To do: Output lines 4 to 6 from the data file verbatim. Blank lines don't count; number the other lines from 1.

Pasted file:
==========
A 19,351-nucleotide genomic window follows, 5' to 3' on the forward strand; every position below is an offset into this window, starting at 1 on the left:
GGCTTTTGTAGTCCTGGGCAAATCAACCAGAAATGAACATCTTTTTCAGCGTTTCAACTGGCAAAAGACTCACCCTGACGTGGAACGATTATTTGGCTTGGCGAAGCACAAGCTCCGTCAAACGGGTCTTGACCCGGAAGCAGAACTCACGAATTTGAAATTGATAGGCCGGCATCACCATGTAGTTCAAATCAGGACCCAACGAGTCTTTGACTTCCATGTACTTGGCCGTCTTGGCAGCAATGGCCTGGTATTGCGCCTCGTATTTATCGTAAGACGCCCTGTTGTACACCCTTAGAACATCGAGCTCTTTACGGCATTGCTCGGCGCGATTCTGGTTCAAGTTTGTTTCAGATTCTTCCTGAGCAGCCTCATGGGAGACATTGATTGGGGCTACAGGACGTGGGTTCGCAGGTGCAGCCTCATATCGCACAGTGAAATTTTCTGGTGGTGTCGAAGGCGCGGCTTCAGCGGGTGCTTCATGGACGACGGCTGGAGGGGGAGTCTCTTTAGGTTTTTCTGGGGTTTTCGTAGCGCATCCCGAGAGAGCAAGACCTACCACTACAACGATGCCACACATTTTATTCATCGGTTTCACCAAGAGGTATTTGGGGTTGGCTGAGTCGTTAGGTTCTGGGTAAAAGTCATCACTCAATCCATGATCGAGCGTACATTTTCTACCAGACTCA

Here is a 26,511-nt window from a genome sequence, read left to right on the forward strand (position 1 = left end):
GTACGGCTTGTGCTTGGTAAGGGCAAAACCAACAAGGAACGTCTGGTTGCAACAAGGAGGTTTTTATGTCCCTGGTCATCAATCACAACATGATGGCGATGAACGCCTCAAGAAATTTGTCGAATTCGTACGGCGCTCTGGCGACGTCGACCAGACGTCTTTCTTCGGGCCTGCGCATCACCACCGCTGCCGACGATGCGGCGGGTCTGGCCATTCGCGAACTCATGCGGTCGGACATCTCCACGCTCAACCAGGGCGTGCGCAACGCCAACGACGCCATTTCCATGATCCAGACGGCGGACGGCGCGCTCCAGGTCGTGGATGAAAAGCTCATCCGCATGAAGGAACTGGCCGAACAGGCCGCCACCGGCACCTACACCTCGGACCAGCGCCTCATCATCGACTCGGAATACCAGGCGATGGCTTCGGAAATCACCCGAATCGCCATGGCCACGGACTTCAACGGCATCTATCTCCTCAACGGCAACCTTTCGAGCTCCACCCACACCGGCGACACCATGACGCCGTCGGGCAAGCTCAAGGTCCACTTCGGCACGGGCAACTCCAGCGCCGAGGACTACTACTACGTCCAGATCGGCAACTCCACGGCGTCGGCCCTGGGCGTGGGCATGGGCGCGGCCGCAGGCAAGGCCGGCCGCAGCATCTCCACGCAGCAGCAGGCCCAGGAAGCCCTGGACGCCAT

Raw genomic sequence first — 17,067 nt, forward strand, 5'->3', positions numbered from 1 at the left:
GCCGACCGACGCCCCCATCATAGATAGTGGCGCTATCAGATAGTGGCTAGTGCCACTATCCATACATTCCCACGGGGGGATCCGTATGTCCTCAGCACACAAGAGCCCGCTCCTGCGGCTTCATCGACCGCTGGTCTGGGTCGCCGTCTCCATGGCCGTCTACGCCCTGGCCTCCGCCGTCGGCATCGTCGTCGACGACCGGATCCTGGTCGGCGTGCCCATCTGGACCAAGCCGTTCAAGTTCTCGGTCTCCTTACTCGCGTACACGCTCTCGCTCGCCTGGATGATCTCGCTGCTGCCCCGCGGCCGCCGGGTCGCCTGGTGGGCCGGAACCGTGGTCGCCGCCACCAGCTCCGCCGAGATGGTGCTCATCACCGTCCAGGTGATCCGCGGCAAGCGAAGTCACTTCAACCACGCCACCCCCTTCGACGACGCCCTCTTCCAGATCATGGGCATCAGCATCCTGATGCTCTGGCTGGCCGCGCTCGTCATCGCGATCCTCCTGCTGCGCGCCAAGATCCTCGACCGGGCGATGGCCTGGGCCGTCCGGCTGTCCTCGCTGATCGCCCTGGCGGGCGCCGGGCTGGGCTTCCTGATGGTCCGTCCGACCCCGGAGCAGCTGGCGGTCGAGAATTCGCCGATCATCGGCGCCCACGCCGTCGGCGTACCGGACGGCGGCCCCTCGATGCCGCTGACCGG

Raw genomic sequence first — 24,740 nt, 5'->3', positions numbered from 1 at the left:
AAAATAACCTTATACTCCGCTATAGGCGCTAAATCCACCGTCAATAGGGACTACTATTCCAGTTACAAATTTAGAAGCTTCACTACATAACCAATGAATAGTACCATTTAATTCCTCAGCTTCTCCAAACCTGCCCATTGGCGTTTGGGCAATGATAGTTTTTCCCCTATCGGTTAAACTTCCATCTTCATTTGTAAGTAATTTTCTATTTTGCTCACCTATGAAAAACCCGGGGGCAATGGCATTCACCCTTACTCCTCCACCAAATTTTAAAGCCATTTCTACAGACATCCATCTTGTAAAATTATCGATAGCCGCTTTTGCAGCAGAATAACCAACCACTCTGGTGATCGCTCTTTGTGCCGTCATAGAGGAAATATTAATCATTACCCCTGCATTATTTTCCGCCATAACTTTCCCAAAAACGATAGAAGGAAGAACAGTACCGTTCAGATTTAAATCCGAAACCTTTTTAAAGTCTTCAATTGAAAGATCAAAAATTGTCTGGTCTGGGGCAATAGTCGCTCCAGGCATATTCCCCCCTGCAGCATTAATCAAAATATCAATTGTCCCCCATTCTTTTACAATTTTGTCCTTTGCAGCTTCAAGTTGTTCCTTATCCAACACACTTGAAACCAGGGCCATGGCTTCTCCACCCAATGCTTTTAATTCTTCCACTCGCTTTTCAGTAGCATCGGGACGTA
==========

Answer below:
GTACGGCTTGTGCTTGGTAAGGGCAAAACCAACAAGGAACGTCTGGTTGCAACAAGGAGGTTTTTATGTCCCTGGTCATCAATCACAACATGATGGCGATGAACGCCTCAAGAAATTTGTCGAATTCGTACGGCGCTCTGGCGACGTCGACCAGACGTCTTTCTTCGGGCCTGCGCATCACCACCGCTGCCGACGATGCGGCGGGTCTGGCCATTCGCGAACTCATGCGGTCGGACATCTCCACGCTCAACCAGGGCGTGCGCAACGCCAACGACGCCATTTCCATGATCCAGACGGCGGACGGCGCGCTCCAGGTCGTGGATGAAAAGCTCATCCGCATGAAGGAACTGGCCGAACAGGCCGCCACCGGCACCTACACCTCGGACCAGCGCCTCATCATCGACTCGGAATACCAGGCGATGGCTTCGGAAATCACCCGAATCGCCATGGCCACGGACTTCAACGGCATCTATCTCCTCAACGGCAACCTTTCGAGCTCCACCCACACCGGCGACACCATGACGCCGTCGGGCAAGCTCAAGGTCCACTTCGGCACGGGCAACTCCAGCGCCGAGGACTACTACTACGTCCAGATCGGCAACTCCACGGCGTCGGCCCTGGGCGTGGGCATGGGCGCGGCCGCAGGCAAGGCCGGCCGCAGCATCTCCACGCAGCAGCAGGCCCAGGAAGCCCTGGACGCCAT

Raw genomic sequence first — 17,067 nt, forward strand, 5'->3', positions numbered from 1 at the left:
GCCGACCGACGCCCCCATCATAGATAGTGGCGCTATCAGATAGTGGCTAGTGCCACTATCCATACATTCCCACGGGGGGATCCGTATGTCCTCAGCACACAAGAGCCCGCTCCTGCGGCTTCATCGACCGCTGGTCTGGGTCGCCGTCTCCATGGCCGTCTACGCCCTGGCCTCCGCCGTCGGCATCGTCGTCGACGACCGGATCCTGGTCGGCGTGCCCATCTGGACCAAGCCGTTCAAGTTCTCGGTCTCCTTACTCGCGTACACGCTCTCGCTCGCCTGGATGATCTCGCTGCTGCCCCGCGGCCGCCGGGTCGCCTGGTGGGCCGGAACCGTGGTCGCCGCCACCAGCTCCGCCGAGATGGTGCTCATCACCGTCCAGGTGATCCGCGGCAAGCGAAGTCACTTCAACCACGCCACCCCCTTCGACGACGCCCTCTTCCAGATCATGGGCATCAGCATCCTGATGCTCTGGCTGGCCGCGCTCGTCATCGCGATCCTCCTGCTGCGCGCCAAGATCCTCGACCGGGCGATGGCCTGGGCCGTCCGGCTGTCCTCGCTGATCGCCCTGGCGGGCGCCGGGCTGGGCTTCCTGATGGTCCGTCCGACCCCGGAGCAGCTGGCGGTCGAGAATTCGCCGATCATCGGCGCCCACGCCGTCGGCGTACCGGACGGCGGCCCCTCGATGCCGCTGACCGG